I have this day taken a long Ramble, with my son. The Weather is as delightfull as you can imagine. There is not in the Month of May, a softer Air, a warmer sun, or a more delicious Appearance of Things about Boston.
We walked all over the Gardens of the Royal Castle of Muet, at Passy. The Gardens are very spacious, one on one Quarter looking to Mount Calvare, on another to the famous Castle of Madrid, built by Francis the 1st, whose History you will see in Robertson, [Charles] 5., on another looking over the Plain de sablon, or sandy Plain to the Gate of Maillot. -- The Rowes of Trees, and gravel Walks are very pretty, and the orangerie are very grand. But the whole is much neglected -- the Trees are all mossy, and have a distempered Look.
We then walked in the Bois du Boulogne,
Now Madam dont you think I have spent my Time very wisely in writing all this important History to your Ladyship. Would it not have been as well spent in conjugating two or three french Verbs, which I could have done through all the Moods, Tenses and Persons, of the Active and passive Voice in this Time.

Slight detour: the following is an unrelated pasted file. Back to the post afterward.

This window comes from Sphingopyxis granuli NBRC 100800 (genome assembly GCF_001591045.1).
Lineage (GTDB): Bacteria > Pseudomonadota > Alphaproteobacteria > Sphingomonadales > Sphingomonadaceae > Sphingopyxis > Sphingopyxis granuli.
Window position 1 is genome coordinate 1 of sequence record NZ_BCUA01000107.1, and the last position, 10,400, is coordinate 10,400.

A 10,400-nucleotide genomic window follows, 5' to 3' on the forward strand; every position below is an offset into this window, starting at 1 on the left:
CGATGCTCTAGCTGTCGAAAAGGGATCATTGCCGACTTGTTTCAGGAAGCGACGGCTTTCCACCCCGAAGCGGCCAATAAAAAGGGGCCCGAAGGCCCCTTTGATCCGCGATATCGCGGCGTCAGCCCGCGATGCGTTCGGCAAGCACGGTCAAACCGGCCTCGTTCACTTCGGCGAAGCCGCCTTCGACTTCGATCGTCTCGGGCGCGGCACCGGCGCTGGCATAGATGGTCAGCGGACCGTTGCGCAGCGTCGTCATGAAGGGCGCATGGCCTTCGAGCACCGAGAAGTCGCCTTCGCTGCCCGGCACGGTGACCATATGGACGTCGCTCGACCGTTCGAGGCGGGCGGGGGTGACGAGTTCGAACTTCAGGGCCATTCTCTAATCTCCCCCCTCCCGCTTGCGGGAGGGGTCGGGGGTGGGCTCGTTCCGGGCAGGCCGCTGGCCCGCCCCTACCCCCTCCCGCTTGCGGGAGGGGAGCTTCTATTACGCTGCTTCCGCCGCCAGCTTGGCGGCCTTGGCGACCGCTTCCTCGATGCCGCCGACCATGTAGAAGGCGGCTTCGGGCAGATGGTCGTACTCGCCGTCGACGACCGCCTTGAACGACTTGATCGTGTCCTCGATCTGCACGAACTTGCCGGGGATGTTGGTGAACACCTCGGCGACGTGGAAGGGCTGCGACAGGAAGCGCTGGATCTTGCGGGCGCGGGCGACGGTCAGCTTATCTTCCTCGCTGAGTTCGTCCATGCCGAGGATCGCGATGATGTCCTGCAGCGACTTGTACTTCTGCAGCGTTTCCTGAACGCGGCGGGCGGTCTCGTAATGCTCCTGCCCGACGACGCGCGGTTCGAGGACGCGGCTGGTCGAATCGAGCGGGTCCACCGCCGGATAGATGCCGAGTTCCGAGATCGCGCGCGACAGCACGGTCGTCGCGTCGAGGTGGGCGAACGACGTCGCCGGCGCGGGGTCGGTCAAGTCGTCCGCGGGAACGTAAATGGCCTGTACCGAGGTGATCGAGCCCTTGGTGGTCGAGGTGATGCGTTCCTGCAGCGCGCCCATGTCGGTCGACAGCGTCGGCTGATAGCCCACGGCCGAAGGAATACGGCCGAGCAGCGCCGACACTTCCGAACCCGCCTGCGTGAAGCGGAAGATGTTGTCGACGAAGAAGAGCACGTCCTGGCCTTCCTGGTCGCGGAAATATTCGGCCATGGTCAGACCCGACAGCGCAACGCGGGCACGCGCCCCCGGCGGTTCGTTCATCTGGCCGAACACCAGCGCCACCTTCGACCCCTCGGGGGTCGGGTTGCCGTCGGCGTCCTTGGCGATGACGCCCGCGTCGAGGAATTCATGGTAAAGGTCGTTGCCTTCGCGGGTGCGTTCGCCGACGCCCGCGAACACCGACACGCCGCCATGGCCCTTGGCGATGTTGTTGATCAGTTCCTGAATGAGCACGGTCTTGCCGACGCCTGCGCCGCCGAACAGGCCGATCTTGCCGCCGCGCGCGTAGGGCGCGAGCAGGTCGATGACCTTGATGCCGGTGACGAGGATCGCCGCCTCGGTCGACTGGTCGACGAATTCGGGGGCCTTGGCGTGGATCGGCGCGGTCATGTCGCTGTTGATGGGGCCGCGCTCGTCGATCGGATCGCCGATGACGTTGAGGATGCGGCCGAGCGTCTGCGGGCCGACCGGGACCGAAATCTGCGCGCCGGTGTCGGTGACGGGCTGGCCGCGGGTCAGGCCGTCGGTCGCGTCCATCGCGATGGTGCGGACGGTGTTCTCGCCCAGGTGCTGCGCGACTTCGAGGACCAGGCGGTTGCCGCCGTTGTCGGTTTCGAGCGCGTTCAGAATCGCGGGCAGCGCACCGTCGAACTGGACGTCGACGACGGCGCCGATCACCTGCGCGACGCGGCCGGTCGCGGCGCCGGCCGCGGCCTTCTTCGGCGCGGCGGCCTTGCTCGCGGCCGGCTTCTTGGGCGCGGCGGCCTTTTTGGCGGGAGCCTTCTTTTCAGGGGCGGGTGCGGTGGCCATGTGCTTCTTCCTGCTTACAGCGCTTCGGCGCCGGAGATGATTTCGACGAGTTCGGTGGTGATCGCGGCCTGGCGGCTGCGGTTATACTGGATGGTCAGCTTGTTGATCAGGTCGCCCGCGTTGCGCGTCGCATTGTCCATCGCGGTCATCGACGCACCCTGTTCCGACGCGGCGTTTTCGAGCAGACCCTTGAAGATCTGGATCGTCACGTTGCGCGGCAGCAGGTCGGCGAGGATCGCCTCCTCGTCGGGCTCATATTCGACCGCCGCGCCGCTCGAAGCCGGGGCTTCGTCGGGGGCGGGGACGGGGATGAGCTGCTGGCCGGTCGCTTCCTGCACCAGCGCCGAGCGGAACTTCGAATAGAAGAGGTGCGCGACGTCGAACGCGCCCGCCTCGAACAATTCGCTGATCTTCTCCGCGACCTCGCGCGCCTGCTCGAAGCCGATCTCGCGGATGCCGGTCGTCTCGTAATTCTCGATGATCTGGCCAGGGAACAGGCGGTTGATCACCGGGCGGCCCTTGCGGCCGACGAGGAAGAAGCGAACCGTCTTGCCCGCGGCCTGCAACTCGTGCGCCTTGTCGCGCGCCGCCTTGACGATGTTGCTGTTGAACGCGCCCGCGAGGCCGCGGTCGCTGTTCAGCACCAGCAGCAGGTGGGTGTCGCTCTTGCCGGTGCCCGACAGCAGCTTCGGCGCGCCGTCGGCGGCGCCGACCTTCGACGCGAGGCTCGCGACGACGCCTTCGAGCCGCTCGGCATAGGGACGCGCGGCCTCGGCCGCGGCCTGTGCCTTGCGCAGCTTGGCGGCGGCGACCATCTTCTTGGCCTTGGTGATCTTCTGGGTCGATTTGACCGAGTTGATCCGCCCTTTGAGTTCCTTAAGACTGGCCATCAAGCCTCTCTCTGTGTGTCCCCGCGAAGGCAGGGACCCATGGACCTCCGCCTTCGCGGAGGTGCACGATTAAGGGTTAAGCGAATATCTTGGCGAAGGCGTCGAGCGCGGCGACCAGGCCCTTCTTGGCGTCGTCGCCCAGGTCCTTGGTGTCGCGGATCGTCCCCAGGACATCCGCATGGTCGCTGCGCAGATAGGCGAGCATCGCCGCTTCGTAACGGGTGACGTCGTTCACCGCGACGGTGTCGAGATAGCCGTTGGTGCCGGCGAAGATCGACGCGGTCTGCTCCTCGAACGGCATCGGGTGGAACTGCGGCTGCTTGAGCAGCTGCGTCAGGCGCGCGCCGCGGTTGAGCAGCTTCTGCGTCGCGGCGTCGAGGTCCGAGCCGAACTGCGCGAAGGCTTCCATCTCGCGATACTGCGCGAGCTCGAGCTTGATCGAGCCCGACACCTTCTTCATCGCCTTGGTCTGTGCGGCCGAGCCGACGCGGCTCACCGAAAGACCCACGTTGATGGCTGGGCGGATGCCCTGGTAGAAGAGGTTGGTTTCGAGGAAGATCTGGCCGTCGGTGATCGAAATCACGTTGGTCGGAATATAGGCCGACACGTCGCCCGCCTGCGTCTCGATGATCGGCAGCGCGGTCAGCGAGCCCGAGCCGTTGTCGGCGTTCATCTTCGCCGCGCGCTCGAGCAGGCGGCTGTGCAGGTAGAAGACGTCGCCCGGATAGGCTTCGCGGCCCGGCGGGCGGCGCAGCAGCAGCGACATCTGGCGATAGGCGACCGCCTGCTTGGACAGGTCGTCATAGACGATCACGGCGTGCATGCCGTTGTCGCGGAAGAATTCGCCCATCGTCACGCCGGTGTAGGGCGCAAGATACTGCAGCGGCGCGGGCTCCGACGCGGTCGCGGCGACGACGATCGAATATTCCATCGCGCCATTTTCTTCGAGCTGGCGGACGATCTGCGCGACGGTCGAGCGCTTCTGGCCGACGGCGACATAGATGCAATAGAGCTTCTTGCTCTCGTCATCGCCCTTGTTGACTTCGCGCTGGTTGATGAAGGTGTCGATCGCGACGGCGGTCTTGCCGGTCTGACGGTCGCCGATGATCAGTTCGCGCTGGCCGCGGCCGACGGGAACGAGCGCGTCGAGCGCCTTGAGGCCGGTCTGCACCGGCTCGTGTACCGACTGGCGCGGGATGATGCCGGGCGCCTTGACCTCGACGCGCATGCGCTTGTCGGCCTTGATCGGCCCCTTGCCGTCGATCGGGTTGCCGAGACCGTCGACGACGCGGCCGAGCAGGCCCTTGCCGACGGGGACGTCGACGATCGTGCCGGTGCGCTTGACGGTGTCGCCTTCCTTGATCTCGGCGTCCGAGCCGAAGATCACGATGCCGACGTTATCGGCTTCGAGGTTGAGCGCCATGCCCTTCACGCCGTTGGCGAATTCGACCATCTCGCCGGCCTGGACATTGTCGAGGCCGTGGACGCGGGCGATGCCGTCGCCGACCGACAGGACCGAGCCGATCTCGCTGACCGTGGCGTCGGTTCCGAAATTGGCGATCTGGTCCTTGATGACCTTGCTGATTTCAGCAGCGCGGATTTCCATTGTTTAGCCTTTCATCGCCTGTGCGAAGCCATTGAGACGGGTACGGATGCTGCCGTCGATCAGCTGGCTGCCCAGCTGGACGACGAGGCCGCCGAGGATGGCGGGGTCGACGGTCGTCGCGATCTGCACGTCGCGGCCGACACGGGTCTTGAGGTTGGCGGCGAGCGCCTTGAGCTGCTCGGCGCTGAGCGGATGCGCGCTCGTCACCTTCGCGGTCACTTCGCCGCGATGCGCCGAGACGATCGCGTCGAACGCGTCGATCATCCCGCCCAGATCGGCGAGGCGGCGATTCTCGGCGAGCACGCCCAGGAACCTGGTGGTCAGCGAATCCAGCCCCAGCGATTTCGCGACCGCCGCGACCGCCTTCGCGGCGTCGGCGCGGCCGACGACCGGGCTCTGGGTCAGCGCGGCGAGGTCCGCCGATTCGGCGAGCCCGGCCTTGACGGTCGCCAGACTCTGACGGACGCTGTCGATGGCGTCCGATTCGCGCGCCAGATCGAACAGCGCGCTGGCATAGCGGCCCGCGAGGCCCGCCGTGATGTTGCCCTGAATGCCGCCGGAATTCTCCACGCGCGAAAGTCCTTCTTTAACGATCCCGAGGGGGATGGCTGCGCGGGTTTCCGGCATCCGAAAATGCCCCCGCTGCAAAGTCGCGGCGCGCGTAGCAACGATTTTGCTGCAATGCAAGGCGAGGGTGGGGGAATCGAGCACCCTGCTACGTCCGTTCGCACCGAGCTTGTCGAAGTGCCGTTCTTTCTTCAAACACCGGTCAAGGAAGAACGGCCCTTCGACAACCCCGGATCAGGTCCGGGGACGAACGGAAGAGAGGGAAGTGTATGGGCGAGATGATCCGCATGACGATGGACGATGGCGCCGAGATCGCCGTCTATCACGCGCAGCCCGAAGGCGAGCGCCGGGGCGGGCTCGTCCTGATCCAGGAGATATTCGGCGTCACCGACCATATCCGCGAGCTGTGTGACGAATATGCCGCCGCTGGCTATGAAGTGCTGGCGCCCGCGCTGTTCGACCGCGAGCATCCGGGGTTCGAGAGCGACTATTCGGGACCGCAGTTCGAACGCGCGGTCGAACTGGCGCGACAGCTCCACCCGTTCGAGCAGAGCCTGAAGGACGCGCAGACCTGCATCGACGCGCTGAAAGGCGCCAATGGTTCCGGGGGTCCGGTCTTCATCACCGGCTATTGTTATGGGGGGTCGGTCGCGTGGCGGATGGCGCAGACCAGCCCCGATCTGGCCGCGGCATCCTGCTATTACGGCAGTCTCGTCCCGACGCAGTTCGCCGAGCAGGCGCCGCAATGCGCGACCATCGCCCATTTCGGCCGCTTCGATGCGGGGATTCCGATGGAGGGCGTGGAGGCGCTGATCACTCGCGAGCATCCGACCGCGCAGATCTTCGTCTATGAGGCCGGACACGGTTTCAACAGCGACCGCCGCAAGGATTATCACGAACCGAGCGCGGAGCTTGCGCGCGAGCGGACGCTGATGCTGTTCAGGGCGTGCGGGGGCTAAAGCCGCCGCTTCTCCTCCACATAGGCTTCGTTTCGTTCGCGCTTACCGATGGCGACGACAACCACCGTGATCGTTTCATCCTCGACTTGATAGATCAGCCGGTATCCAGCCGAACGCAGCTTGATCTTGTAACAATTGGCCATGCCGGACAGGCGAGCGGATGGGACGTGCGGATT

We expect the Honour of Mr. Turgot, the famous Financier, as well as learned and virtuous Man, to dine with Us. And if there should be some Ladies, at the feast, it will not be at my Invitation and therefore you need not be uneasy. Suppose I should undertake to write the Description of every Castle and Garden I see as Richardson did in his Tour through Great Britain, would not you blush at such a Waste of my time.
Suppose I should describe the Persons and Manners of all the Company I see, and the fashions, the Plays, the Games, the sports, the spectacles, the Churches and religious Ceremonies -- and all that should not you think me turned fool in my old Age -- have I not other Things to do of more importance?
Let me alone, and have my own Way. You know that I shall not injure you and you ought to believe that I have good Reasons, for what I do, and not treat me so roughly, as you have done.